Classic Lightweights UK

Transfer Making

Author Keith Hellon

L H Brookes 4If there are no transfers available, it is possible to make them yourself. The best equipment is to have a scanner, a printer and a computer with some kind of drawing program. There are way to do it without these items. It is a little more difficult, needing a steady drawing hand, but I shall describe them.

You will need a copy, photograph or a reasonable facsimile of the transfer; a tracing from the frame will work also. Transfer papers should be available. They are a medium weight backing paper with a coating of flour and special binder on the transfer side.

Right: L H Brookes transfer produced by Keith

Try professional art supply shops for the papers and also for "Gold Size" (a type of slow drying shellac used by the painters who did gold leaf lettering on bank buildings). Hobby shops are also a source. When at the hobby shop, buy the small jars of enamel thinner and enamel in the colours you need, plus 000 and 0000 paint brushes. And perhaps the clip-on enlargers for your glasses if detail work bothers you. You will need a can of clear lacquer paint and an Exacto knife.

If the computer is to be used, scan the images in and transfer them to the drawing program. Any standard typeface used by the transfer (in black only) can be typed in as separate letters and placed over the scan on a different layer. Lines, curves and arcs can be used to trace the outlines. When the detailing is complete, reverse the image. Save. 

Take a sheet of the transfer paper and put two thin coats of clear lacquer on the coated side. Take a piece of ordinary paper and print the image. A laser printer is the best for this. If the image is satisfactory, cut a section from the transfer paper about 2" wider and 2" longer than the image. Tape this, coated side up, with clear tape over the image on the plain paper. No tape should cover where the image will be printed. Put the sample back in the printer in the same orientation as previous. Reprint. If more are required, duplicate the previous steps. I usually put a thin coat of clear lacquer to set the image.

If the computer or printer is not available, you must have a tracing available to put the image on the transfer paper. If the image transferred is in pencil, it must be gone over in India ink. A light lacquer coat can be sprayed over the images. Before doing this run a test strip of the transfer paper with a couple of India ink lines drawn and dried. Remember, the image should be in reverse! An alternate method would be to copy an India inked tracing onto the transfer paper via a copy machine. Reversed, of course.  A light lacquer coating will fix the image.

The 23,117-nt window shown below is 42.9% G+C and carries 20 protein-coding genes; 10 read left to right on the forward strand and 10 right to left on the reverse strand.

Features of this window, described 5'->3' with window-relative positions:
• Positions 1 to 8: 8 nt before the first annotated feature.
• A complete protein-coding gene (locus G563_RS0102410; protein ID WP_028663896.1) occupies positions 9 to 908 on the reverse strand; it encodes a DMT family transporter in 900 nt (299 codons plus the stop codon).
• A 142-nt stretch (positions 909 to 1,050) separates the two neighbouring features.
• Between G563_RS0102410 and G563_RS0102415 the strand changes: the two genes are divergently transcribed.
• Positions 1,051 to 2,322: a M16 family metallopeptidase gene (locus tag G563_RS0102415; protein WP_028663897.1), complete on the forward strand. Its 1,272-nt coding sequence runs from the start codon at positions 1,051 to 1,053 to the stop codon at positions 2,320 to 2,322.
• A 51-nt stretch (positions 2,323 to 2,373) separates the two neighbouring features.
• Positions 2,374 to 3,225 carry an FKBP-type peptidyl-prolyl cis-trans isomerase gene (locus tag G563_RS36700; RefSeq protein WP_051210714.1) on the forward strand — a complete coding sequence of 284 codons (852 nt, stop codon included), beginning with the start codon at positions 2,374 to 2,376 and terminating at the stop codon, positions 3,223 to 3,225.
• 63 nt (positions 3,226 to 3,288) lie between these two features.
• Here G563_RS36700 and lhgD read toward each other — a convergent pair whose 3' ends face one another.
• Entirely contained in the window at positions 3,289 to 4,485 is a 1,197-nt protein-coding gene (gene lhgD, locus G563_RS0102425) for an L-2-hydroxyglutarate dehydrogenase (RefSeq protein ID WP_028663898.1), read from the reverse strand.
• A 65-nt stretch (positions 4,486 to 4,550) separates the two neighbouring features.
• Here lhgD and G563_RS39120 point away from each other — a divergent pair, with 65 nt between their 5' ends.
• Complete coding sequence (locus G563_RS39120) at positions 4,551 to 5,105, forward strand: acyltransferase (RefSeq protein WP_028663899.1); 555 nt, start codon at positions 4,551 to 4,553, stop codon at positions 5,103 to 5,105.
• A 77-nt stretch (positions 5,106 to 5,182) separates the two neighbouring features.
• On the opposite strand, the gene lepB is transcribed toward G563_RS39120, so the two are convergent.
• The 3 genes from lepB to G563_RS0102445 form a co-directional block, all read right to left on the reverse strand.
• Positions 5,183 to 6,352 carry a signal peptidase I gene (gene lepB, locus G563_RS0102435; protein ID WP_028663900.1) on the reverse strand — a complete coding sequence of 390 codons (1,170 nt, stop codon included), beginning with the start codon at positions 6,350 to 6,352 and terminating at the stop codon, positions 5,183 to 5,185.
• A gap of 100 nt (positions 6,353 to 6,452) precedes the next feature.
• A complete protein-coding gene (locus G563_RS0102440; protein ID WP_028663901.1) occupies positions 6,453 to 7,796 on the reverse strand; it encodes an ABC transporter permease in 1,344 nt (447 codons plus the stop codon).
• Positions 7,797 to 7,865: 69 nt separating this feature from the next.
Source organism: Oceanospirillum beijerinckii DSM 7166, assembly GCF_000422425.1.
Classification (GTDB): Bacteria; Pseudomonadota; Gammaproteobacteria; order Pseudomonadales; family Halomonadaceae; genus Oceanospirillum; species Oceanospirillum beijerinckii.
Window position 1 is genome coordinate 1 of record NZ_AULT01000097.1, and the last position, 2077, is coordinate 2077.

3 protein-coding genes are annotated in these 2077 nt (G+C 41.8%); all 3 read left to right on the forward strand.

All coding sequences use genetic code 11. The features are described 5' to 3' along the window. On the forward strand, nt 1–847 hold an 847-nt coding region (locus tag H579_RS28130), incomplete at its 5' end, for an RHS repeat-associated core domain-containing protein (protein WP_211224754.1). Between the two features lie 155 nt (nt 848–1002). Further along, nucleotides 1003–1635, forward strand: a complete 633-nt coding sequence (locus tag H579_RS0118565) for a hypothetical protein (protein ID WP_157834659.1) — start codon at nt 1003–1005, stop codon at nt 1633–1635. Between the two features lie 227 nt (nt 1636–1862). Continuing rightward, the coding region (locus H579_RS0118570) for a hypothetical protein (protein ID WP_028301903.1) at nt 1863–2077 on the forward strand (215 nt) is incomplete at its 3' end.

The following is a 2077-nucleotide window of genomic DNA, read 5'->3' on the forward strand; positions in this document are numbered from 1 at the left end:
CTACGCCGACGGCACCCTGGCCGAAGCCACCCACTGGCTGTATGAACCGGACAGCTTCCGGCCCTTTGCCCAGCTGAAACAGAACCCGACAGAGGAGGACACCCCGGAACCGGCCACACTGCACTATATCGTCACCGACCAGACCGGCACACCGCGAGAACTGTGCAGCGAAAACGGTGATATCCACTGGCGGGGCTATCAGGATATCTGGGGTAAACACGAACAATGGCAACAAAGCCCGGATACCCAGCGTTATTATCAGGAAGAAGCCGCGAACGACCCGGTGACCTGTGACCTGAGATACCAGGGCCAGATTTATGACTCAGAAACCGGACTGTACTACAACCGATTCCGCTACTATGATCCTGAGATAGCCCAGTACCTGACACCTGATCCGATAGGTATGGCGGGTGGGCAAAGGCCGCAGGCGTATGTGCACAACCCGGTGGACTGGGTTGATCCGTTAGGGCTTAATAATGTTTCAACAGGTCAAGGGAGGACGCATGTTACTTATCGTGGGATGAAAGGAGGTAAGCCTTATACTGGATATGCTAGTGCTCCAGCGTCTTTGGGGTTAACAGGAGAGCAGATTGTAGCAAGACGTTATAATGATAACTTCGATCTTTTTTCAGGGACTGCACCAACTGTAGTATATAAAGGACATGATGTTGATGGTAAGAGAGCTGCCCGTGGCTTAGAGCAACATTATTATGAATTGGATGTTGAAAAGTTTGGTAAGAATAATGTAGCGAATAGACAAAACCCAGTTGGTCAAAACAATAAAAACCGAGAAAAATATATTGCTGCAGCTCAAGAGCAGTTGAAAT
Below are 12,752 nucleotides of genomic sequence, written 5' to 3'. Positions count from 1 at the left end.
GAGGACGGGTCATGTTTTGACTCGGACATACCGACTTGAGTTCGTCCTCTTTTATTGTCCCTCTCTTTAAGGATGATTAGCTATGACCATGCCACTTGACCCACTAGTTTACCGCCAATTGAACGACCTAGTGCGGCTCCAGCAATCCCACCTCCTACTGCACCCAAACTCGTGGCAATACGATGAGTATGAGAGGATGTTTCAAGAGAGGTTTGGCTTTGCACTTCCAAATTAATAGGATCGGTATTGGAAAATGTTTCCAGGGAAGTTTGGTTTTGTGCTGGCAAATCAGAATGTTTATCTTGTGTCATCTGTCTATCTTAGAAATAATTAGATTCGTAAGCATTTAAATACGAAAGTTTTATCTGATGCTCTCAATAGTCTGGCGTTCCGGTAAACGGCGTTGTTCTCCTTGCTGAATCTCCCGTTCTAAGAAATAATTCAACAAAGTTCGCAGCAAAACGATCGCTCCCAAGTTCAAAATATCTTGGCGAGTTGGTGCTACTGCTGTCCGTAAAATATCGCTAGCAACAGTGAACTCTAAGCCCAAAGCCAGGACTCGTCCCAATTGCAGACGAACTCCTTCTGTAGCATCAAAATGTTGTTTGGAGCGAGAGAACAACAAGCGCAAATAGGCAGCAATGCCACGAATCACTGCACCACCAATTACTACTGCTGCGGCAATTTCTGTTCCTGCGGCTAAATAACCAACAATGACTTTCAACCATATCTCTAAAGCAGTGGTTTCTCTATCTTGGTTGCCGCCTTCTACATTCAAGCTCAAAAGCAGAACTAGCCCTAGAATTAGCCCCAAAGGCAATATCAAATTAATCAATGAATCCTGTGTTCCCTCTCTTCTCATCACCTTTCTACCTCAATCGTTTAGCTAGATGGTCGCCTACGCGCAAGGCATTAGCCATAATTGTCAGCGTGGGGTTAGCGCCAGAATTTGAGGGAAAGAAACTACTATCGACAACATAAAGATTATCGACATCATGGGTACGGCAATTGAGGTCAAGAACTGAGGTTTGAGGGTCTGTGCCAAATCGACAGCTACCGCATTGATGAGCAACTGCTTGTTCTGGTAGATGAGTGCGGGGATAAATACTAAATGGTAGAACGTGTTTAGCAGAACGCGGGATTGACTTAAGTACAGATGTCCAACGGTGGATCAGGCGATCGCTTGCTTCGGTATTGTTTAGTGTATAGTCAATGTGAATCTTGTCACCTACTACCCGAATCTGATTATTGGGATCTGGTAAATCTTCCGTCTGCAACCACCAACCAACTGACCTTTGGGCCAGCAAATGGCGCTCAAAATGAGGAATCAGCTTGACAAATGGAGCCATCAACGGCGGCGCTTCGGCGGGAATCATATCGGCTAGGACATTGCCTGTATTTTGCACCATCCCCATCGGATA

Now for painting. Do the lettering and any outlining first. Stay within the lines! The background colour can be applied in relative abandon, after all the detailing is dry as it will be behind the lettering. If there is a metallic gold or silver, it is better to coat the painted area with a water borne varnish with a brush. This prevents the next coat of gold size from attacking the medium holding the metallics.

After all is dry, cut the image with a 2 mm border. Apply the gold size to the entire painted image. If the image is individual letters, Take an Exacto knife and score, not cut through, around each letter. Paint with the water borne varnish and the gold size within the scored lines.

Pemberton 9Application: Clean the area where the transfer will be placed. Place masking tape bands around tubes and mark lines in pen to aid placement. After coating the transfers with gold size, they must be set aside to get tacky. Usually an hour or two. (Read the label). When it has become tacky, Do a sample to finger test on scrap. Place the transfer in position and wrap masking tape tightly around the tube, covering the entire image. Rub the tape to get the image into intimate contact with tube, also expelling air bubbles. Leave undisturbed for a day or more. Remove masking tape, it will tear the transfer backing paper, but make sure the image is not coming with it. Take a sponge full of water and apply to the transfer paper. Several times until with slight thumb pressure, the backing paper becomes loose. Wet some more until it slides away completely. Dab with a lint free cloth to remove the water. No clear coating is necessary, it is already there.

A third choice is to take an image of lettering you need to a sign maker. The kind who can supply cut lettering in a thin adhesive backed vinyl. This is only good for lettering without a border but many colours are available. If you are lucky, you can find a shop that does thermal imaging. There they can duplicate a multicolor transfer if provided with flat artwork.

Above: Pemberton Arrow head badge by Keith